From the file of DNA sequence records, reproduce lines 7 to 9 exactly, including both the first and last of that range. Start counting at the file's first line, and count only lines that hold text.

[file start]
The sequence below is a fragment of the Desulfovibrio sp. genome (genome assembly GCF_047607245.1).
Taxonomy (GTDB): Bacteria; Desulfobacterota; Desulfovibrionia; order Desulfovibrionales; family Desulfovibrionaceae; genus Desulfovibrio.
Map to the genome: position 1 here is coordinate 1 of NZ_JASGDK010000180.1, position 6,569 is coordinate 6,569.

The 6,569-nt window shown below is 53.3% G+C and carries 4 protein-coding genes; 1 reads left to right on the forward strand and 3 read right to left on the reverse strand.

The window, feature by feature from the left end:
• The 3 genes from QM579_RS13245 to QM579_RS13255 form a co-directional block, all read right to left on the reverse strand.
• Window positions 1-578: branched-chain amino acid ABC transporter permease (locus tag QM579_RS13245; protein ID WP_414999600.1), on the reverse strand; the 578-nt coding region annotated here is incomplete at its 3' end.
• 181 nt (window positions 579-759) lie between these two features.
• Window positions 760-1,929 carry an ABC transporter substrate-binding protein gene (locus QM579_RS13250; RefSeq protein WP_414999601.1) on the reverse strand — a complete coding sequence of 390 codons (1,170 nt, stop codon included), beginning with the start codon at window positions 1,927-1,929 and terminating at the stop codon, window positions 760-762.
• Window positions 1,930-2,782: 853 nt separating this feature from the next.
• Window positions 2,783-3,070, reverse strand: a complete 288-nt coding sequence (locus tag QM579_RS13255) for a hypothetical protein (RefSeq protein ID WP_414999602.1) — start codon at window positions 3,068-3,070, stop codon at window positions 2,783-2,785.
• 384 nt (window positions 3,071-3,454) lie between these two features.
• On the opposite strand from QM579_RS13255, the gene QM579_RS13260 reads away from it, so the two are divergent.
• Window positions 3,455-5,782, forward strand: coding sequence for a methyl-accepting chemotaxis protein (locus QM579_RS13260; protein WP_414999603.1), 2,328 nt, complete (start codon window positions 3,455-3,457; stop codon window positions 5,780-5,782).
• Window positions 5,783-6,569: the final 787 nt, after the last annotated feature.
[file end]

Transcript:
• Window positions 1-578: branched-chain amino acid ABC transporter permease (locus tag QM579_RS13245; protein ID WP_414999600.1), on the reverse strand; the 578-nt coding region annotated here is incomplete at its 3' end.
• 181 nt (window positions 579-759) lie between these two features.
• Window positions 760-1,929 carry an ABC transporter substrate-binding protein gene (locus QM579_RS13250; RefSeq protein WP_414999601.1) on the reverse strand — a complete coding sequence of 390 codons (1,170 nt, stop codon included), beginning with the start codon at window positions 1,927-1,929 and terminating at the stop codon, window positions 760-762.